At her mother’s hands, to be precise. The 13-year old honor student from Massapequa, Long Island, created the “Uber Bubble Glove” – a glove to warm the hands of people affected by Raynaud’s Disease. “When I was thinking of an idea for the contest, my mom walked in the house from work,” she explained. “Her fingers were purple and blue and she kept complaining about how cold they were even though she was wearing a pair of gloves. My mom suffers from Raynaud’s Disease.”
Thus inspired, Mackenzie produced a prototype of the Uber Bubble Glove, a product insulated by two layers of Bubble Wrap® material covered by a fleece glove. Bubble Wrap® — the brand with the “pop” appeal — is “made of many pockets of air, which prevents the air surrounding and inside my glove from convecting because it is trapped in the bubbles,” Mackenzie wrote in her contest entry. “Reducing the amount of heat that can be transferred to and from the glove, insulates it, keeping the wearer’s hand warm.”
The Uber Bubble Glove garnered Mackenzie third place in the Young Inventors Competition, sponsored by Sealed Air Corporation, manufacturer of Bubble Wrap® brand cushioning. Her prize, announced at a special awards ceremony in New York City on May 21, was a $3,000 U.S..savings bond and a three-day trip to New York City. Mackenzie, a triplet, was joined at the celebration by her sisters, brother, dad John and mom Karen. Karen, whose plight inspired the glove, suffers from primary Raynaud’s – first learning about Raynaud’s from co-workers who recognized the condition by the pain and color changes in her fingers.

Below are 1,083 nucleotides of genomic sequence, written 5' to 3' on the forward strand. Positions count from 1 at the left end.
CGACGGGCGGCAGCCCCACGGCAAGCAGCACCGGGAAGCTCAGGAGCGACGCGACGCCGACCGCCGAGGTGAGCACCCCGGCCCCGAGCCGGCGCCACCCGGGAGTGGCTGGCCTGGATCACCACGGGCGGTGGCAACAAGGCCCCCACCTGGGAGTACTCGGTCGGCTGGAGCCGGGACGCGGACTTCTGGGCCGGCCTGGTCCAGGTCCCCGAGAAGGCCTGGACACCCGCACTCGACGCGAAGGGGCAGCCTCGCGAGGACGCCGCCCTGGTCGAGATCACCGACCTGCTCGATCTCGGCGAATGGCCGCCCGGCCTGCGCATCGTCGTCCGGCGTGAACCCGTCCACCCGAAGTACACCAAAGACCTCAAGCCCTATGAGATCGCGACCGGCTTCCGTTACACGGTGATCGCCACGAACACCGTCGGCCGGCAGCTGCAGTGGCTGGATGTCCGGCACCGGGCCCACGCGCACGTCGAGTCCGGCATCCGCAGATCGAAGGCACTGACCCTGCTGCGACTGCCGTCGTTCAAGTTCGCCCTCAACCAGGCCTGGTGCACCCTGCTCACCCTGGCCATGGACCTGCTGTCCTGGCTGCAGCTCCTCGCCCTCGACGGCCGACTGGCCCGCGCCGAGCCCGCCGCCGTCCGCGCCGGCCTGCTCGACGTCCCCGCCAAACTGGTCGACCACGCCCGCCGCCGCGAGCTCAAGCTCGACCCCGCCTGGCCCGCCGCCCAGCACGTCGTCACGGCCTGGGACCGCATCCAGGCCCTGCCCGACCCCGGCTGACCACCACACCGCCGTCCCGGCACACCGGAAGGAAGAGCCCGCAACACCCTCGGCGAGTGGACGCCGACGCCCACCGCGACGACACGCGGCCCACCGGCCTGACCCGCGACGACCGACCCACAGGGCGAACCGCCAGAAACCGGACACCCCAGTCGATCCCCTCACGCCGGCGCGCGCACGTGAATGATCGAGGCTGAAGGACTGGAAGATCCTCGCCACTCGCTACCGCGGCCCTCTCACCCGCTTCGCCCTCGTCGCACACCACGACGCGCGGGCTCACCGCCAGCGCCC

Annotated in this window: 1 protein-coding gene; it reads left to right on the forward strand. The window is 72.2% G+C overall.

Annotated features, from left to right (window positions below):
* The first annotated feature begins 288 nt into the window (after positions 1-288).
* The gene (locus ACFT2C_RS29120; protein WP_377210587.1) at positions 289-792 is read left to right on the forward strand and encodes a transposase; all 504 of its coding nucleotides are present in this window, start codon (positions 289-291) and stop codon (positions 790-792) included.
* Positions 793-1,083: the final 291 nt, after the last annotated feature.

Mackenzie and several classmates at the Birch Lane Elementary School in Massapequa entered the Young Inventors contest at the behest of science teacher Brian Mulcahy. Emily Fasano, also a student of Mr. Mulcahy’s, was one of the 10 semi-finalists, winning a spot for her “Slipper/Sock Inserts” – created for people who sleepwalk and wander. Mr. Mulcahy was one of three teachers/mentors to receive a $500 gift card.
Sealed Air Corporation sponsored the competition to encourage students in grades six through eight to demonstrate their creativity in turning the packaging material into “something new and exciting outside of its intended use,” said William V. Hickey, company President and CEO.
This year’s competition attracted entries from all across the United States. Each of the semi-finalists was required to build and deliver full-scale working versions of their invention to be reviewed by a panel of judges. The 10 semi-finalists received over $25,000 in prizes and savings bonds.
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Note from editor: Are there other budding inventors in our midst?
We’d love to hear about the creative ways you’ve discovered to deal with Raynaud’s. Contact us at email@example.com.